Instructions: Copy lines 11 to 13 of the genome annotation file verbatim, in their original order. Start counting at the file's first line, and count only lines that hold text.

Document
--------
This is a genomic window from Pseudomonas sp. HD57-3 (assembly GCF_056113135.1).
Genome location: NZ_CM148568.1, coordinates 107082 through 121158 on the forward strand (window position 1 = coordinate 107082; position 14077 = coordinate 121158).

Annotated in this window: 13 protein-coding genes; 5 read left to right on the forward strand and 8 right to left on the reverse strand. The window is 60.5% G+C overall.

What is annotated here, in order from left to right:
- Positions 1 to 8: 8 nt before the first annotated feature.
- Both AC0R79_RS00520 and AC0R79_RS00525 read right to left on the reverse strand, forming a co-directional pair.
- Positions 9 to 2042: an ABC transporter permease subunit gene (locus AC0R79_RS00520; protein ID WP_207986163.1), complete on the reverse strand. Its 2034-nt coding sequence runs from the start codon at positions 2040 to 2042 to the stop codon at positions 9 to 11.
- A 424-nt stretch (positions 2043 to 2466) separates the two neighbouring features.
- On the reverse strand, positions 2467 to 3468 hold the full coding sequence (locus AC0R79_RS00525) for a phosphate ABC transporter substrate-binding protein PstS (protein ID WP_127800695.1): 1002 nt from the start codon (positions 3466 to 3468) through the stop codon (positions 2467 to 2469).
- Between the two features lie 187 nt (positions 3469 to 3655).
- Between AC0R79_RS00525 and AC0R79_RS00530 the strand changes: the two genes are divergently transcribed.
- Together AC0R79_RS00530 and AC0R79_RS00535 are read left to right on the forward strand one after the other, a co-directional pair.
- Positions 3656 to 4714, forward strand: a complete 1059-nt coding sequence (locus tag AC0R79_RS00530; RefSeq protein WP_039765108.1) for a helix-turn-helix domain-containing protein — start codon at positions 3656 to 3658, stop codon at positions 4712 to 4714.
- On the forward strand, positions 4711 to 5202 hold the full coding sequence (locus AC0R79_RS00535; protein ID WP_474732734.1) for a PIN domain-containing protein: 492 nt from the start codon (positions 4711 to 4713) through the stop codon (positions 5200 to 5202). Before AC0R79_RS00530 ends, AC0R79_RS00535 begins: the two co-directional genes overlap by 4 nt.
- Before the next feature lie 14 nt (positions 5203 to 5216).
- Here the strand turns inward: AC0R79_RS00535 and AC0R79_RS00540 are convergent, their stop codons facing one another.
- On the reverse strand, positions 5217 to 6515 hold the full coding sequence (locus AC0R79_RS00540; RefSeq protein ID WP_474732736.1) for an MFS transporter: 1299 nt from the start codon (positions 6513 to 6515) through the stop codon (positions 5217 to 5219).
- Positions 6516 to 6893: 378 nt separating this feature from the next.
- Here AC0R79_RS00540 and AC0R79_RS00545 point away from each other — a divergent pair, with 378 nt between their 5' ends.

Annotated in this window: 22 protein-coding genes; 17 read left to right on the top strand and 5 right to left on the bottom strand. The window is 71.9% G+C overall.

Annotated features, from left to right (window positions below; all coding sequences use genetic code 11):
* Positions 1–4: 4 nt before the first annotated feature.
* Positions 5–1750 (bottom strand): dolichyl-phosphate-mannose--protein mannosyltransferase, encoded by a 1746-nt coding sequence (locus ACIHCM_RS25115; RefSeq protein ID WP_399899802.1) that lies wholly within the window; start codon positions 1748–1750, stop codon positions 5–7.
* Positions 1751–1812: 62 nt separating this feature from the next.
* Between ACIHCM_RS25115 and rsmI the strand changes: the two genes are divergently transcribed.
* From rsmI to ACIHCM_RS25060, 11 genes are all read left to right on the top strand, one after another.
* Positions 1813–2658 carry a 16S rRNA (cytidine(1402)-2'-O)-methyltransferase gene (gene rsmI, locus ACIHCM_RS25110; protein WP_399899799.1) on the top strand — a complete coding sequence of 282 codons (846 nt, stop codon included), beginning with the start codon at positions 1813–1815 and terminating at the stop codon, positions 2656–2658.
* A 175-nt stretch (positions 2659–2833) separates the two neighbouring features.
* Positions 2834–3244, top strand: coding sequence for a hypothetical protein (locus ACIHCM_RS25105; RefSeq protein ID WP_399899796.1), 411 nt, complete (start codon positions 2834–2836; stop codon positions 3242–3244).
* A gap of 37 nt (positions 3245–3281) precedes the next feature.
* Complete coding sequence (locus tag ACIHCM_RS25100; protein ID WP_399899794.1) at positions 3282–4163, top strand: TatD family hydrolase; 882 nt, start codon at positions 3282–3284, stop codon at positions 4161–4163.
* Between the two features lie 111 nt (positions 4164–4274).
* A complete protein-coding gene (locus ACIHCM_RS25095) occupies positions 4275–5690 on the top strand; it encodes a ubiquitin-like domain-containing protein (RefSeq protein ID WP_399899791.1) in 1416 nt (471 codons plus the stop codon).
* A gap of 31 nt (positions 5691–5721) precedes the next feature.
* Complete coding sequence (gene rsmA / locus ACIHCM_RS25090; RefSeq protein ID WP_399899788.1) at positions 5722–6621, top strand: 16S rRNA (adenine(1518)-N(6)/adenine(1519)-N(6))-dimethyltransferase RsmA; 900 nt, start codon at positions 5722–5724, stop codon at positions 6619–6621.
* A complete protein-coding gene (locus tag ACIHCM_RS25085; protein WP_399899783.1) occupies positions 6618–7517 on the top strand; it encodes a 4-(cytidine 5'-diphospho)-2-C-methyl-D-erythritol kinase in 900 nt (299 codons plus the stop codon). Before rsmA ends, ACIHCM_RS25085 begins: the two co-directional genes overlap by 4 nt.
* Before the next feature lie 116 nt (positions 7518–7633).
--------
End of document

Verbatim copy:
- Between AC0R79_RS00525 and AC0R79_RS00530 the strand changes: the two genes are divergently transcribed.
- Together AC0R79_RS00530 and AC0R79_RS00535 are read left to right on the forward strand one after the other, a co-directional pair.
- Positions 3656 to 4714, forward strand: a complete 1059-nt coding sequence (locus tag AC0R79_RS00530; RefSeq protein WP_039765108.1) for a helix-turn-helix domain-containing protein — start codon at positions 3656 to 3658, stop codon at positions 4712 to 4714.